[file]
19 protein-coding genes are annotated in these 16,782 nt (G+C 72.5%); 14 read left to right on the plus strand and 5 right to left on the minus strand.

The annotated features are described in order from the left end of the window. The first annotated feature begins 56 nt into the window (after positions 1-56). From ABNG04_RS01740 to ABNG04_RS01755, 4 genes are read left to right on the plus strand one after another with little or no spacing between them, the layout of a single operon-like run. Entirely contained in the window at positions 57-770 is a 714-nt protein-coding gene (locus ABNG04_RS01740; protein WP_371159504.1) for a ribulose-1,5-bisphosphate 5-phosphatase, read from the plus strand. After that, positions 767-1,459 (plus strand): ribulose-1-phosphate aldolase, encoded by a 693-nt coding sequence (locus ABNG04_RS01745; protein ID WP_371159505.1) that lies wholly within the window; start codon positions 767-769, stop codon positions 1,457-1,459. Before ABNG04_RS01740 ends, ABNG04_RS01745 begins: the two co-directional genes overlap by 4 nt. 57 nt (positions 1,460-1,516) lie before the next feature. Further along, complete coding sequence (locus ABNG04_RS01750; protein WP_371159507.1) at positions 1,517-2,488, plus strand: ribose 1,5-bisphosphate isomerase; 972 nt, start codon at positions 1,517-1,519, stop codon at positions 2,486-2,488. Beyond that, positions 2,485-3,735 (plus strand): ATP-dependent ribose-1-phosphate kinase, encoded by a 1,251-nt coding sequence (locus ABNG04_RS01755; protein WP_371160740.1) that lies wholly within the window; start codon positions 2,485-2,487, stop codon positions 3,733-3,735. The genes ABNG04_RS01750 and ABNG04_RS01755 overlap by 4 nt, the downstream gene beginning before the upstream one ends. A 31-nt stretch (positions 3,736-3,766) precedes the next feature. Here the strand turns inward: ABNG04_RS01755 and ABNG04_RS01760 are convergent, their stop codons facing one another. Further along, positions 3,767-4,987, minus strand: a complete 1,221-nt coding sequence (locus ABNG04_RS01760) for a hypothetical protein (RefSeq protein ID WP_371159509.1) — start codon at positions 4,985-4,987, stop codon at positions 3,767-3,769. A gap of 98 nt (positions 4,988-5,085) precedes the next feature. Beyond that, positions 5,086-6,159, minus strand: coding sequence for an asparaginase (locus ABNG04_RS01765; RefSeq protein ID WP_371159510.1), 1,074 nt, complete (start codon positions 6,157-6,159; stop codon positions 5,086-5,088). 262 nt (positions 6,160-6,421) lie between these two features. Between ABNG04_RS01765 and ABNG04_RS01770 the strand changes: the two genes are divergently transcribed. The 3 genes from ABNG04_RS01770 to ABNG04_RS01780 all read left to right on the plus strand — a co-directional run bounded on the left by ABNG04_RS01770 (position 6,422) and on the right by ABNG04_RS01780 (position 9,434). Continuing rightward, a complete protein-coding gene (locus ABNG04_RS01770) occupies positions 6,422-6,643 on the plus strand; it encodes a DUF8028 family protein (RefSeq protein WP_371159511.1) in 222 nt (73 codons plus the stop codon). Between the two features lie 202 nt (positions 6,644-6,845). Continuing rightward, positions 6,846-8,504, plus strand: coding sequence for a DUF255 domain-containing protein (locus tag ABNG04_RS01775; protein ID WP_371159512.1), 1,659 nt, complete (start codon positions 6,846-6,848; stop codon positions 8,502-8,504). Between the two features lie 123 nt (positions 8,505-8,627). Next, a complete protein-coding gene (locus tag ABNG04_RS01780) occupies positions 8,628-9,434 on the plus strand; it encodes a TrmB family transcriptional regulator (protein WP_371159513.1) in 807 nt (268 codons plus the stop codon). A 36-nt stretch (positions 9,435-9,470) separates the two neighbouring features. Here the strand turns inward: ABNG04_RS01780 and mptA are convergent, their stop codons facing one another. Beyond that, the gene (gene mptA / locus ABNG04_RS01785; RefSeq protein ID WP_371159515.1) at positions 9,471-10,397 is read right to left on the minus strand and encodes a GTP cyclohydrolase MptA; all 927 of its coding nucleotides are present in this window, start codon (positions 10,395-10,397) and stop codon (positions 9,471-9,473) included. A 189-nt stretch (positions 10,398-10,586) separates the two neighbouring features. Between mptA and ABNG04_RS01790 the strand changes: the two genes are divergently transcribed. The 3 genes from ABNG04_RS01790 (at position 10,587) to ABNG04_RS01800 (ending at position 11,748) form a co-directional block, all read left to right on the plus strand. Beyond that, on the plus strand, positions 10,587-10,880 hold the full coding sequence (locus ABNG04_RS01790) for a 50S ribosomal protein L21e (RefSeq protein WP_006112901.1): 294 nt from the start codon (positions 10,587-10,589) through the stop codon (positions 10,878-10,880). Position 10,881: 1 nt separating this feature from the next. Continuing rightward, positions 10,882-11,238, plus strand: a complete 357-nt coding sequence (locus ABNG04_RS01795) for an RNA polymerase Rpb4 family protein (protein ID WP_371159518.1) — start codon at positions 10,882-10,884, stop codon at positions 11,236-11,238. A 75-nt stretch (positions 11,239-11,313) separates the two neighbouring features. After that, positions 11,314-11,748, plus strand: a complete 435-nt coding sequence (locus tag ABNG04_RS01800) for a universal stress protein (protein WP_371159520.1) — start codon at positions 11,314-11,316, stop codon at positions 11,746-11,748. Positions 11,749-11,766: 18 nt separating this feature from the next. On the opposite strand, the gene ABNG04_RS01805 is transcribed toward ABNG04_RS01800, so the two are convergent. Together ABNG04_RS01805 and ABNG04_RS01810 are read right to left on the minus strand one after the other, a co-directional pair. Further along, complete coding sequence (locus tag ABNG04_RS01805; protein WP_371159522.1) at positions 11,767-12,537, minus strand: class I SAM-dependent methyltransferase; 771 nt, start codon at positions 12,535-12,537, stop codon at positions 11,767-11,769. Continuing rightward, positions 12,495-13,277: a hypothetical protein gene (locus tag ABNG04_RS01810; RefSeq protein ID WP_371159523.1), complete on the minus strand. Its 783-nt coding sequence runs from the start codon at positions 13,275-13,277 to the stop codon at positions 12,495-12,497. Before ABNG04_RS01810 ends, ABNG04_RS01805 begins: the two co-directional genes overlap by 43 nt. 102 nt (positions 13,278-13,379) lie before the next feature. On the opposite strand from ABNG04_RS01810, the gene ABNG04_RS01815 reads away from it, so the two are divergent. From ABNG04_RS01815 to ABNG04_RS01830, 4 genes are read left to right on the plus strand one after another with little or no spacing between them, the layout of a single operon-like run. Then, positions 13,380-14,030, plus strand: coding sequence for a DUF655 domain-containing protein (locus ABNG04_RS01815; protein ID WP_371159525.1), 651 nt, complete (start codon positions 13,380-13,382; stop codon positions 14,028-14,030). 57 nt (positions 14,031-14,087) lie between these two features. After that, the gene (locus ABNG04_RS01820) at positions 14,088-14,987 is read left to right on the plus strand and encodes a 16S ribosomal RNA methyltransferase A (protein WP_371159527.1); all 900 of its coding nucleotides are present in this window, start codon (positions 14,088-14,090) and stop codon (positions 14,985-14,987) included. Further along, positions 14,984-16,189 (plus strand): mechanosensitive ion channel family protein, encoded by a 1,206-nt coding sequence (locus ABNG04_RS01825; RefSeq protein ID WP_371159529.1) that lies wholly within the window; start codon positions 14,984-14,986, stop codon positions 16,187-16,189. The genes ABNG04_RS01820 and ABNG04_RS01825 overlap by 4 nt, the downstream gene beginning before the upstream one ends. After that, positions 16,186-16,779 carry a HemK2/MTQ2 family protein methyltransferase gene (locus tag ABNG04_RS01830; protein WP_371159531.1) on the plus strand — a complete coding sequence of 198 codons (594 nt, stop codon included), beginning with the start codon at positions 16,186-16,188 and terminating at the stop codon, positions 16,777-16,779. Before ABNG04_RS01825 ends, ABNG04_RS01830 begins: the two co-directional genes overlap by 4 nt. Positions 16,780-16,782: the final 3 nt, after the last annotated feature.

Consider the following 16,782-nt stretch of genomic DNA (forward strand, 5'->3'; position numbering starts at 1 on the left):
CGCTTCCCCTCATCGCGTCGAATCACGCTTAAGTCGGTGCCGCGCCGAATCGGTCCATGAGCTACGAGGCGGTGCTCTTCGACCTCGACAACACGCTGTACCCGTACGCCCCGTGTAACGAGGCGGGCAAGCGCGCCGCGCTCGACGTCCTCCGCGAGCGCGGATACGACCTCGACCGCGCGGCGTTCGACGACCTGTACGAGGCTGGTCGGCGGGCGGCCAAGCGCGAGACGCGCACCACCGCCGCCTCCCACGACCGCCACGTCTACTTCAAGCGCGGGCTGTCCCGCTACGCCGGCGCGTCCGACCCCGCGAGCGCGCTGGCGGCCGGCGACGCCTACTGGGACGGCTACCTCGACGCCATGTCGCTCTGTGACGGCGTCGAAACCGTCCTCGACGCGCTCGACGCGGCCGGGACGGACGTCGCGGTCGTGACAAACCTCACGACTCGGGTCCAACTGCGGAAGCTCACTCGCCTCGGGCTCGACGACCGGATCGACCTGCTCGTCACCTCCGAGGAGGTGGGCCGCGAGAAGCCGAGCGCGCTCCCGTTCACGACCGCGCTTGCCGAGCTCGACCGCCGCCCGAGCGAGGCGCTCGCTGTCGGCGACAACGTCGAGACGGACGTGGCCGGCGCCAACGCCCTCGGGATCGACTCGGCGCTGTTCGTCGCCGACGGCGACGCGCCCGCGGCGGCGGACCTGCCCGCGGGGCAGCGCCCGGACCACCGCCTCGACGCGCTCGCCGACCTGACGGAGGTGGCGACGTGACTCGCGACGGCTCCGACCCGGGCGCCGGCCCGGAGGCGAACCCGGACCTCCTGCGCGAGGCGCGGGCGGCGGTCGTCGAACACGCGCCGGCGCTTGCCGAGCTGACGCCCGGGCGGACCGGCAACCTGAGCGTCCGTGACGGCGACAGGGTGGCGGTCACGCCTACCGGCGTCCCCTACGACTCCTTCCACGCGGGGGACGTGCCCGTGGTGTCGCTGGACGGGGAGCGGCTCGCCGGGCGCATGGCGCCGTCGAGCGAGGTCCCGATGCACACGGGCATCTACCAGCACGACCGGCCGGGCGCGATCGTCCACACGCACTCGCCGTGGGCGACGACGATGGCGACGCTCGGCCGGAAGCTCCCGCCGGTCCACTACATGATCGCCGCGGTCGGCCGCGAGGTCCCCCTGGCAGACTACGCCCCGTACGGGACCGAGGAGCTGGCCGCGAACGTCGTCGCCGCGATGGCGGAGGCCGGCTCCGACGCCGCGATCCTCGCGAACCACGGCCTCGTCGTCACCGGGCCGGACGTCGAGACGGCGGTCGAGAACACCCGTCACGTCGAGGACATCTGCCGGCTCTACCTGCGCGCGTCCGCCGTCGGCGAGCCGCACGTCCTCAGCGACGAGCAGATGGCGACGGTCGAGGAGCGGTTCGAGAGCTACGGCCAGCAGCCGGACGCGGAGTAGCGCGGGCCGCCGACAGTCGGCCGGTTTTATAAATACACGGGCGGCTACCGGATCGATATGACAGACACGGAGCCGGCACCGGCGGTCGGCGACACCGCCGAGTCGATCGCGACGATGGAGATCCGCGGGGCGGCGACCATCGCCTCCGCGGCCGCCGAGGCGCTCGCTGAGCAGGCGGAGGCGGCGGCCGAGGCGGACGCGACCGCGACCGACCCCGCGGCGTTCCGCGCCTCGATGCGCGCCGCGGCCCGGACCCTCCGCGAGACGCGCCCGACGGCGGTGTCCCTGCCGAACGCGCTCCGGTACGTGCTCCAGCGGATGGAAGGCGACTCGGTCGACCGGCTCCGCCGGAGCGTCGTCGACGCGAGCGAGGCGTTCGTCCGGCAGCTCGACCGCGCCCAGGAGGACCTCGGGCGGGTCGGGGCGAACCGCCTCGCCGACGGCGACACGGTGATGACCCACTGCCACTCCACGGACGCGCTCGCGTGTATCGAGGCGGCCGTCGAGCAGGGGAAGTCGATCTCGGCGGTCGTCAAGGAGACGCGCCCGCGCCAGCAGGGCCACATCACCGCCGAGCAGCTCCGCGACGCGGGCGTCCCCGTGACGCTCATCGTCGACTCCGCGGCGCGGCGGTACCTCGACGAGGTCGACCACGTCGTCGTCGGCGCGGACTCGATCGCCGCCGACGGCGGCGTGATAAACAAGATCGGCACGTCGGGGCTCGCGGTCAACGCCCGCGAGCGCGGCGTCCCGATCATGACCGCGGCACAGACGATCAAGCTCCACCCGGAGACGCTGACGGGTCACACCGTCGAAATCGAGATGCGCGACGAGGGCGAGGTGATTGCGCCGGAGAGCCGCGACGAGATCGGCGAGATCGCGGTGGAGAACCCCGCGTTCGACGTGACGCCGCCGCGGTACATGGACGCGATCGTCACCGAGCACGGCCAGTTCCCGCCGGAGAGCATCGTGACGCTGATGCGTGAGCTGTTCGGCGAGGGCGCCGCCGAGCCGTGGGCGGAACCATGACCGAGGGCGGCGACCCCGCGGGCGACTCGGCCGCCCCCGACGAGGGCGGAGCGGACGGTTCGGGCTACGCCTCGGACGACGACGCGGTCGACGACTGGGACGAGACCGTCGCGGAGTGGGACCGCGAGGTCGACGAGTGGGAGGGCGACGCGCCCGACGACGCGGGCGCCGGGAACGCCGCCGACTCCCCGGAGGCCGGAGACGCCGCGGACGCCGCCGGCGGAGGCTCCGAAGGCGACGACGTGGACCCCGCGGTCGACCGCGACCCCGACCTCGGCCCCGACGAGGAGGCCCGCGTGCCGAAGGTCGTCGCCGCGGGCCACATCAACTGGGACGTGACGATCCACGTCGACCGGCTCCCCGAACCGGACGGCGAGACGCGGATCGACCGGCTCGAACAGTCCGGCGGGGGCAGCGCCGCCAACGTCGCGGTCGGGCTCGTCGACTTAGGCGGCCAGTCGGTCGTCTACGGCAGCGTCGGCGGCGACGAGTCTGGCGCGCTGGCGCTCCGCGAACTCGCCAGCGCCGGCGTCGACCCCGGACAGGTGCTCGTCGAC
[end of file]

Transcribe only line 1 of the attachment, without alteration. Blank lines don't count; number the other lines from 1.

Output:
19 protein-coding genes are annotated in these 16,782 nt (G+C 72.5%); 14 read left to right on the plus strand and 5 right to left on the minus strand.